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Thoughts on India

 

It is a pleasure and privilege to introduce the very first issue of Serenade.

I firmly believe that a high-quality magazine devoted to Western classical music has enough potential to raise the performing standard of Western classical music in India, to encourage high-quality tuition, and to enhance the listening pleasure of millions of individuals throughout India. Western classical music has already become an important part of Indian lives and has introduced many new listeners to its universal spirituality.

I have been privileged to perform and spend some of the spiritually richest periods of my life in India. This country shows great promise towards making an outstanding contribution to Western classical music over the coming decades.

Readers of this article may wonder how it has come to be that a 61-year-old Scottish classical concert pianist has come to be so intensely interested in the future of Western classical music in India. Perhaps I may be permitted to recount a little personal spiritual history in order to clarify this passion.

In early 1995, I read an article in London’s Daily Telegraph newspaper written by His Royal Highness Prince Charles, Prince of Wales, in which he expressed his conviction that the great challenge of the 21st Century would be for the West to reach some form of accommodation with Islam. At the time, this seemed an extraordinary opinion. Few people in the West knew anything about Islam. With the great benefit of hindsight, the ignorance of Islam in the Great Britain of 20 years ago seems extraordinary, bearing in mind the large number of individuals that had migrated to the United Kingdom who were practitioners of Islam. In the aftermath of 9/11, one wonders if even Prince Charles knew exactly the degree of prescience expressed by this belief. Prince Charles’s observations stuck in my mind, and I resolved to learn a great deal more about the philosophy and spirituality of Asia.

Literally hundreds of hours of reading later, I found that I was repeatedly coming to the philosophy and spirituality of India which was particularly influenced by the incomparably rich traditions of Hinduism. Sarvepalli Radhakrishnan’s revelatory Indian Philosophy became my constant literary companion, and went absolutely everywhere with me on my extensive concert tours for many years. It retains its pride of place on top of a neatly stacked pile of books less than three feet from my piano in my home in South-West Scotland, from where I am writing this article.

I also read Bhagavad-Gita and other Indian classics several times, marvelling anew on every reading at previously undiscovered subtleties of thought and expression. Indeed, ‘subtlety’ is the word which probably recurred to me more than any other around these extraordinary books. Naturally, I developed an interest in Indian classical music too, which I was able to pursue during the three-year period of 2008-2011 when I was the inaugural professor of music (full professor) at the Academy for the Performing Arts at the University of Trinidad and Tobago, where I worked with many Indian classical musicians.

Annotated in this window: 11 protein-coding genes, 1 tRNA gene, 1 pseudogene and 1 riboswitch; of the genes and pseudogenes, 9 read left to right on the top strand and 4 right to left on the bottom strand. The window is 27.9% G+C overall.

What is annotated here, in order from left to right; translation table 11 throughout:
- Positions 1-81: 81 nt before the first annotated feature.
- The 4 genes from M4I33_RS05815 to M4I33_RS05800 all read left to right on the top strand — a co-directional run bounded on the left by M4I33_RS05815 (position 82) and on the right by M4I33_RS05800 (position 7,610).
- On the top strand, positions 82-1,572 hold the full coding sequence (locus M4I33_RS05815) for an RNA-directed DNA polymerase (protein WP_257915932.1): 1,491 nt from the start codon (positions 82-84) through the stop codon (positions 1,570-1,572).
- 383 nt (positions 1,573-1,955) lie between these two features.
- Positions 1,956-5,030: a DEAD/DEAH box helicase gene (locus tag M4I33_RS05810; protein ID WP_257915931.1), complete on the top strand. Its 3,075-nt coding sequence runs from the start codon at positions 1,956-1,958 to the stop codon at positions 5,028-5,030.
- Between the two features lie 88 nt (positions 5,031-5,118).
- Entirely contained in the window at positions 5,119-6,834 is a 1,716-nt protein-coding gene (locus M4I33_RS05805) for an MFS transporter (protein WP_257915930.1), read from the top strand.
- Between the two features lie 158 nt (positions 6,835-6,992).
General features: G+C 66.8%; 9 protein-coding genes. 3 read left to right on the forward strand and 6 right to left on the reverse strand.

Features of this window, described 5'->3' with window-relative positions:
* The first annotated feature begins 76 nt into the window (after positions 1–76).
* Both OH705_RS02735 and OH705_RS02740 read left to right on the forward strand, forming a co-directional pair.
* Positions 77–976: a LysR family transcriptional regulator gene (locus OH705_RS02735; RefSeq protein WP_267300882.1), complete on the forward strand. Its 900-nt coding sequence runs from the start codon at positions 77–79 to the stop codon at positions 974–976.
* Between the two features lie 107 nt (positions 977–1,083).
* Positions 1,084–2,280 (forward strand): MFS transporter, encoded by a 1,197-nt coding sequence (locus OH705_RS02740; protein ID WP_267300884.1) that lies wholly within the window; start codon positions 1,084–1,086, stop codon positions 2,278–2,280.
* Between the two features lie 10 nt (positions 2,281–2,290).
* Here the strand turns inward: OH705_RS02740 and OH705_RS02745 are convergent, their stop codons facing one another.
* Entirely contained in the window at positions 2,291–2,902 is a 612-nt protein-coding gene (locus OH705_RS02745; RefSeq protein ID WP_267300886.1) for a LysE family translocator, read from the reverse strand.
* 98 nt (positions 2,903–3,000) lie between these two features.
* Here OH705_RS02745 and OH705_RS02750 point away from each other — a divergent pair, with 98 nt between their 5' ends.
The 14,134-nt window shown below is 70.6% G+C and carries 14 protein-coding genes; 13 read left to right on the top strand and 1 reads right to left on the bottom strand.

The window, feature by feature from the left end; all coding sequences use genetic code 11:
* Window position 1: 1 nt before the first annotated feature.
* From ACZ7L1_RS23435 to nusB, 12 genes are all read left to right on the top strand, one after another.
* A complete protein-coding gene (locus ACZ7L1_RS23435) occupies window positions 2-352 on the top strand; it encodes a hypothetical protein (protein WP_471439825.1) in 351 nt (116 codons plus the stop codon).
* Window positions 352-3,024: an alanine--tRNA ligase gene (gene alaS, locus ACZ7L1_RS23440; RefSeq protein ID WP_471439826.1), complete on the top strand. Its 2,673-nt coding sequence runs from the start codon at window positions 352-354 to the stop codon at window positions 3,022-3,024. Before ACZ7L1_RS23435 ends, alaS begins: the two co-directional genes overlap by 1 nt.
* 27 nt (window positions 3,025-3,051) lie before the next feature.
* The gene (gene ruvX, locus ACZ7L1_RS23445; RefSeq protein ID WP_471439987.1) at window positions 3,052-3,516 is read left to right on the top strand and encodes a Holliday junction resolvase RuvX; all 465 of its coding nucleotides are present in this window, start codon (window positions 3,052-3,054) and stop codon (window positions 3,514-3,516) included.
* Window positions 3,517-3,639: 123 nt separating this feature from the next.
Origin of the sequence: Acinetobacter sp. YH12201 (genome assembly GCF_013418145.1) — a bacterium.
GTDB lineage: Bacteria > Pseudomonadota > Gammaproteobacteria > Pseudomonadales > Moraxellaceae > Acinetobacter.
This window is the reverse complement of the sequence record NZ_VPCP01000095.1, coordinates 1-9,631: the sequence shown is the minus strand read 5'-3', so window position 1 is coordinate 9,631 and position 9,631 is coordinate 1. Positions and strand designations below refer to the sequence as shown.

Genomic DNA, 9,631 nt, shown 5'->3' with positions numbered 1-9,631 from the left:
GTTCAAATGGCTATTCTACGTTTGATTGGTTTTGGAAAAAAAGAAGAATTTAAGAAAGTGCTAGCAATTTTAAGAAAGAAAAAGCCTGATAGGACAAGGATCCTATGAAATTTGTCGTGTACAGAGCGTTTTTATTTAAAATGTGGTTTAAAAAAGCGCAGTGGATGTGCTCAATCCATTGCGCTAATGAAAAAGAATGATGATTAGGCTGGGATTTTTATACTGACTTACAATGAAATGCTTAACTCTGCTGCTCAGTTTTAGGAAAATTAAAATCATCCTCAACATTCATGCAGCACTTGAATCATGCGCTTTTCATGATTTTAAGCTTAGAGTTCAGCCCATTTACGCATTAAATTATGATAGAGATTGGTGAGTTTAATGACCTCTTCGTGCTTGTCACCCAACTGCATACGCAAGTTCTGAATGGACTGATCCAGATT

SeivewrightHoChiMinhAs a classical concert pianist working with the unrivalled masterpieces of the Western classical music tradition, my studies of Indian philosophy and spirituality inevitably led me to speculate on the wonderful glories which would ensue when the extraordinary spiritual subtlety of Indian thought was extensively harnessed to the tradition of Western Classical Music. Of course, I am well aware of the very great contribution to Western classical music already established by many Indian individuals, many of whom I count among my friends. But one has to observe that even now, with, for example, the magnificent work of the Symphony Orchestra of India in Mumbai and the Calcutta Chamber Orchestra (with which I have performed a piano concerto) in Kolkata, the number of high-standard professional performances by both Indian and non-Indian performers in India is not as great as it might be, and the proportion of individuals who have studied in Indian music schools going on to become professional musicians in the field of Western classical music remains distressingly low.

Of course, I could advance many theories as to why this is, and indeed even advance some views about how this situation might be improved. But I am not Indian, and it would be both out-of-place and well beyond the scope of this article for me to proffer advice in this way, at this time. I will conclude, however, by saying that this is a matter that I have discussed with a number of professional musicians and advanced music students in the West, many of whom share my passion and interest in India. I can say with absolute certainty that, given relatively modest financial support and the opportunity to give many concert performances, there are numerous Western classical musicians who would be simply overjoyed to have the opportunity of living and working in India for an extended period while teaching Indian students. I for one would most certainly jump at such an opportunity. As India increasingly takes its rightful place economically as well as spiritually amongst the world’s great nations, surely this must be a time rich in possibilities for the development of Western classical music in India. I hope and believe that I am not just dreaming!